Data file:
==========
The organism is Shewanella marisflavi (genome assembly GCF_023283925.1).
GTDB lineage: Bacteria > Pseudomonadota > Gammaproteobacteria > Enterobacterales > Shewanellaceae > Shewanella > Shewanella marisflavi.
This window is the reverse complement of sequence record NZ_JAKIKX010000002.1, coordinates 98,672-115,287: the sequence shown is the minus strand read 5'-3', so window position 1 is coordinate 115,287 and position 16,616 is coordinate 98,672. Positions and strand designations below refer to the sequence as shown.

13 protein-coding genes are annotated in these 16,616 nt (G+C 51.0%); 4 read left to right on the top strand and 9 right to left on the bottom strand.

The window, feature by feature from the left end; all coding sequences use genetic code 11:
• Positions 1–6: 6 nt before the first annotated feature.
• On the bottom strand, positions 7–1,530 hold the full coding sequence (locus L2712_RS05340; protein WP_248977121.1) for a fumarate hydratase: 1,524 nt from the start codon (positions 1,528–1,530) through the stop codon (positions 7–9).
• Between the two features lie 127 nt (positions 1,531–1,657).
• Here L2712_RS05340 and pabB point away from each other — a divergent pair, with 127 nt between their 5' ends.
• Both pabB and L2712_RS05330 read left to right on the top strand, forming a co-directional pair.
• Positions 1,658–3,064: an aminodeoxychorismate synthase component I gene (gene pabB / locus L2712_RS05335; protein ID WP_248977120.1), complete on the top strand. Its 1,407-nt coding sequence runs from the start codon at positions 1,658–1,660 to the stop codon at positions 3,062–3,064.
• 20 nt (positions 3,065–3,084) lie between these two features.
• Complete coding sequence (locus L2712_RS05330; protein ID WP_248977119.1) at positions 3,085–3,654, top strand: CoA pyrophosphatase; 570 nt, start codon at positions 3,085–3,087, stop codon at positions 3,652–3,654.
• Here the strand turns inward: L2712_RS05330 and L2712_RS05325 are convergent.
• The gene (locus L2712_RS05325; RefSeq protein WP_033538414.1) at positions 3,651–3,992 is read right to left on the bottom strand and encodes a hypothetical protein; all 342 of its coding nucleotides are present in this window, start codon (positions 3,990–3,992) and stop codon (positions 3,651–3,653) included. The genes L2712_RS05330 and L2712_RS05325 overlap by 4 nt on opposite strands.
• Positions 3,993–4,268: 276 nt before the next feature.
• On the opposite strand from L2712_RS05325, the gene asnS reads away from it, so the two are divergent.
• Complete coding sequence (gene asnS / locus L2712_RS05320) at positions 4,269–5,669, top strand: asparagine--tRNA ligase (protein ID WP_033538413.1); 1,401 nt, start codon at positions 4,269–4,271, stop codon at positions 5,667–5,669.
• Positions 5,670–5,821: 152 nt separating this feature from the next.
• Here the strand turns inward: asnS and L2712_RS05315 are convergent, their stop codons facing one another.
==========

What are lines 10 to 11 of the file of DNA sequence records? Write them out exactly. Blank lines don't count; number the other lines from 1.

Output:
• Both pabB and L2712_RS05330 read left to right on the top strand, forming a co-directional pair.
• Positions 1,658–3,064: an aminodeoxychorismate synthase component I gene (gene pabB / locus L2712_RS05335; protein ID WP_248977120.1), complete on the top strand. Its 1,407-nt coding sequence runs from the start codon at positions 1,658–1,660 to the stop codon at positions 3,062–3,064.